Oh my, I got Matheus on one of his uninspired days. Yes, THAT is uninspired (makes me think what would he answer on an inspired day… OH I know that, I've worked with him in a few projects: great stuff). I absolutely love this complete open, close and personal answer. This brings our "technical world" into a "personal human world". Matheus's answer says a lot and makes me think a lot. Even now as I write this up. The nudes are coming, don't worry.

Create tools to solve problems, to put it bluntly :P

This comes as a surprise, since Miguel must be the most human-aware developer I know (and a great one, that is). I was quite expecting something more in the lines of relations between people and "soft" (I don't like this term) skills. But, putting it bluntly, yeah… that's what it is. :P

Miguel is a great friend and we're always in touch and joking around. So, please, don't get this wrong. ;)

It’s how you write documents that machines can understand

What I like about Guilherme's answer is the concept of "document". I think it goes beyond being "just" code, targeting something more expressive and meaningful (and that's what code should be, ok?). As developers we code (write) documents. As a developer, Guilherme codes great documents. He just needs a better haircut.

To me, it is to empower businesses and communities automating algorithms that make processes and / or communications more efficient.

Gravem (I think he may be the only guy I call by the last name) is another programmer I deeply respect. And, I must add, I really miss our daily discussions and talks. His answer is just brilliant, really.

No idea

I laughed SO hard at this one… Marcelo knows how to make a joke out of anything. Another gamer (missing our PSN sessions, I must confess), a great developer and father (how's the kid going?). I have nothing to add to his answer. Pure genius stuff (as friend trolling). :P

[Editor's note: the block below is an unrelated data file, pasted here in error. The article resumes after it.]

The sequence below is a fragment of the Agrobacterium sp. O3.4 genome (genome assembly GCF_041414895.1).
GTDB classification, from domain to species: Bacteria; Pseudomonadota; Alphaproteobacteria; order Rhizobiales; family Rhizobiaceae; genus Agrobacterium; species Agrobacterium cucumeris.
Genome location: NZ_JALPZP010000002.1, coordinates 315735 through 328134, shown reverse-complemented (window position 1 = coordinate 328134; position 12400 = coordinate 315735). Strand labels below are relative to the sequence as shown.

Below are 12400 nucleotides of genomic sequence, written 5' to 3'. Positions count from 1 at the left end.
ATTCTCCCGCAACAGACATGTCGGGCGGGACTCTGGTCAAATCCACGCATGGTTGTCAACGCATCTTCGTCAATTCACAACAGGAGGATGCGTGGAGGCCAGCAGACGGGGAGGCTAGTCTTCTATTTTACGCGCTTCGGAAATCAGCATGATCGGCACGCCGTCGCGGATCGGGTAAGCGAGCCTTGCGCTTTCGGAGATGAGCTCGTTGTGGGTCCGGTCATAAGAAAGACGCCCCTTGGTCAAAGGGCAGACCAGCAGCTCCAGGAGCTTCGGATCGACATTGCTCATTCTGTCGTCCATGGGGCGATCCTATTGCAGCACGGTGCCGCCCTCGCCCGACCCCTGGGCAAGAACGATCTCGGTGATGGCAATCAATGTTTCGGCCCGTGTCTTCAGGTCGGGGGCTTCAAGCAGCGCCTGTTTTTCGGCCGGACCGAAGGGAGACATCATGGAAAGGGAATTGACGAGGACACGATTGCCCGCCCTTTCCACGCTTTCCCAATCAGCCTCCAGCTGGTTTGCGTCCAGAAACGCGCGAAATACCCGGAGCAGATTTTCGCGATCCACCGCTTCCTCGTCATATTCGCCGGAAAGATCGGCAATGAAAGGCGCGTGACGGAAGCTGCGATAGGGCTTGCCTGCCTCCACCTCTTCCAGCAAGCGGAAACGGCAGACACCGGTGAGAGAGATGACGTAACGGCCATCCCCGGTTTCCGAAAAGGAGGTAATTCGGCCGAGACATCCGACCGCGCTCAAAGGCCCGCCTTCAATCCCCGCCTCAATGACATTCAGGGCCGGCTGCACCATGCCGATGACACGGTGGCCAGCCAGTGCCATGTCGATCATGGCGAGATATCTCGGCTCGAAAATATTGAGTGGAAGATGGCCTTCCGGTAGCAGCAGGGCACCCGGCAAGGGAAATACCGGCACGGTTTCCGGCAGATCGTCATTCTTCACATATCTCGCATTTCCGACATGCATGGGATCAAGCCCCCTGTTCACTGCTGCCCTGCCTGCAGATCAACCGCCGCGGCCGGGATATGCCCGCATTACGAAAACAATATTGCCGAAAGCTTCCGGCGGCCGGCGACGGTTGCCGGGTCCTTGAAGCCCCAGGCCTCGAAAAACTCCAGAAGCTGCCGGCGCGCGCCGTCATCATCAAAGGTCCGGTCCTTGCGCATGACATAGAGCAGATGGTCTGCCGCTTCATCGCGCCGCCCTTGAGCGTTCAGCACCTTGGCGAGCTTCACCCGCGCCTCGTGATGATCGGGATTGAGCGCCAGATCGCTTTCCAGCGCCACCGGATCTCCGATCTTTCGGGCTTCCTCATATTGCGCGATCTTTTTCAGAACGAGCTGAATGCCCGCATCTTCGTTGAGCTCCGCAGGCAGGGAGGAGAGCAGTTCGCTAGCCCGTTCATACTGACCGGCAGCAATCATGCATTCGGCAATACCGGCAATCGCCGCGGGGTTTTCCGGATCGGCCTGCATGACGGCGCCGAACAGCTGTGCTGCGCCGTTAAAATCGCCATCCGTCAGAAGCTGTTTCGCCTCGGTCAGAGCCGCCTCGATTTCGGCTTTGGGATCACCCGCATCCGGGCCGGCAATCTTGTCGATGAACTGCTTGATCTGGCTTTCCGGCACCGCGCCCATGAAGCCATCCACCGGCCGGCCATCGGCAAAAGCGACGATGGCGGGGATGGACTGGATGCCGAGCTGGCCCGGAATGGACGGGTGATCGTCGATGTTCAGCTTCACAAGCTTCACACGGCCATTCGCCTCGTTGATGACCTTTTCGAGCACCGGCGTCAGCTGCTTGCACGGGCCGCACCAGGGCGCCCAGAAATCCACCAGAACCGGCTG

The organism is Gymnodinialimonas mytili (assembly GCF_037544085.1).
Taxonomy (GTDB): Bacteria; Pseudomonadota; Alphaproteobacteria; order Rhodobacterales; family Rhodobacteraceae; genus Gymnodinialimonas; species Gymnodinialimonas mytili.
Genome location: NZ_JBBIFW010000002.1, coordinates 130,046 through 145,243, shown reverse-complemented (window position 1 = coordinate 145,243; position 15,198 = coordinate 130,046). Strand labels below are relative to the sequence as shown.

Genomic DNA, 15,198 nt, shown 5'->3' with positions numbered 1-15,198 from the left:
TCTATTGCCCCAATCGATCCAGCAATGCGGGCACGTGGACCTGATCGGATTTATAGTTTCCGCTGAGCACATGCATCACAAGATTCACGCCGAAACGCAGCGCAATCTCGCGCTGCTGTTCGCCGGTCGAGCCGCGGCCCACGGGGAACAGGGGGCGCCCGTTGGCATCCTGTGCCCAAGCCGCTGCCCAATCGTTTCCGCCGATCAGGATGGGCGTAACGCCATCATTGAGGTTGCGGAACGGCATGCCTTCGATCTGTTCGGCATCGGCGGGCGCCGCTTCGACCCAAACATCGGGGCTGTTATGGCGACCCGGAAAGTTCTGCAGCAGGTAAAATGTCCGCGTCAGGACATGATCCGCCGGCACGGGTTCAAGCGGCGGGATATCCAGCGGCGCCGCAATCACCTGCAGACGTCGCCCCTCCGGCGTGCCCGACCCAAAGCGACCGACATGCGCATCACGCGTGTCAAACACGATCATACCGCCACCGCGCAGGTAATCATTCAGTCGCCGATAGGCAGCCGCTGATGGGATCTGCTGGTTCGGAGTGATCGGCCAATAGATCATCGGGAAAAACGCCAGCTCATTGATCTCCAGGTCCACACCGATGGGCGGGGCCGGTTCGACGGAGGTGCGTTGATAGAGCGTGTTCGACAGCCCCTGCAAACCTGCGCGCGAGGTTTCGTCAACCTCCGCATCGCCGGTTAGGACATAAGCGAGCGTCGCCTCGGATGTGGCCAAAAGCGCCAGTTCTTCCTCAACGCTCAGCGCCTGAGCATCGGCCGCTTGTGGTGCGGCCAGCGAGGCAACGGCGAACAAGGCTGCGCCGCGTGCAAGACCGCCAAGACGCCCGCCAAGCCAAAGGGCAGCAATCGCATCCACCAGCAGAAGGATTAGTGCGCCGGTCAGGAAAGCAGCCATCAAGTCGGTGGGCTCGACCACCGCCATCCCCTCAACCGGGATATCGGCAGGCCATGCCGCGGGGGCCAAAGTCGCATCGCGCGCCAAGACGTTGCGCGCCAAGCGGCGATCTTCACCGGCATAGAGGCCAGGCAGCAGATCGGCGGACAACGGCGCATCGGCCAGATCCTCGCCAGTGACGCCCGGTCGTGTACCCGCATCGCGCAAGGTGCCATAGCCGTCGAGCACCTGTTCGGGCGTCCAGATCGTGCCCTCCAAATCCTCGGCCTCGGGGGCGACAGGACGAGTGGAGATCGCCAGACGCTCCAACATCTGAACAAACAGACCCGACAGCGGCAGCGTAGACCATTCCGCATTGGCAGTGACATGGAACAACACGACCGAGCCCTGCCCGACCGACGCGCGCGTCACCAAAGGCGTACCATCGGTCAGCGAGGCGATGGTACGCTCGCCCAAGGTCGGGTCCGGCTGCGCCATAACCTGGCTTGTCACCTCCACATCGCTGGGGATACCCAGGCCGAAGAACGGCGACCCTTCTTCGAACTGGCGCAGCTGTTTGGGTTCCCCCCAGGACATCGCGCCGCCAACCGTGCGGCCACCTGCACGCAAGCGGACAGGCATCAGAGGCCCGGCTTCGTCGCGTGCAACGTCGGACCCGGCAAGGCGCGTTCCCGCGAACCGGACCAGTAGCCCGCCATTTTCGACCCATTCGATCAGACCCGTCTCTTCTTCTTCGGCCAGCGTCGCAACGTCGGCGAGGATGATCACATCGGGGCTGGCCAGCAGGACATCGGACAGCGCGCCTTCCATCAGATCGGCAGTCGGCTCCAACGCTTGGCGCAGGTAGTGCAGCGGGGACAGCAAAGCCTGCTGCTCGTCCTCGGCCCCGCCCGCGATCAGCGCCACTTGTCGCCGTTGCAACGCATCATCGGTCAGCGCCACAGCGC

Without more ado, here's my take on it.

It's the act of transforming knowledge into working code

My personal answer is not specially good, but I do like it and believe it describes software development quite well.

Software development is an act. Which means it isn't passive, we need action and effort in order to do it.

Software development results in working code. It could be an application, framework, library… but it works. You can run it and build upon it.

I left the "transforming knowledge" bit to the end, since it relates to both points above. A software doesn't come out of nowhere, but from real life needs (and that includes games too). To be able to fulfill that need, you must take the knowledge of the domain you're working with from people's minds and turn it into something a computer can understand and process.

And that's why it's so hard to code. Coding as an activity itself is not that hard, but getting along with others, trying to "extract" the knowledge they have and understand what it really is in order to transform it into a working piece of code can be really complex.

Depending on knowledge is almost the same as depending on other people, as I see it. So developing your "soft" skills is as important as developing your "hard" skills. That way you may better connect with others, which will enable you to create a better software overall.

As we all know, personal experiences really shape our vision of the world. It's no different here. Each one of these answers reveals another facet of the same thing: software development.

So: What's software development to you?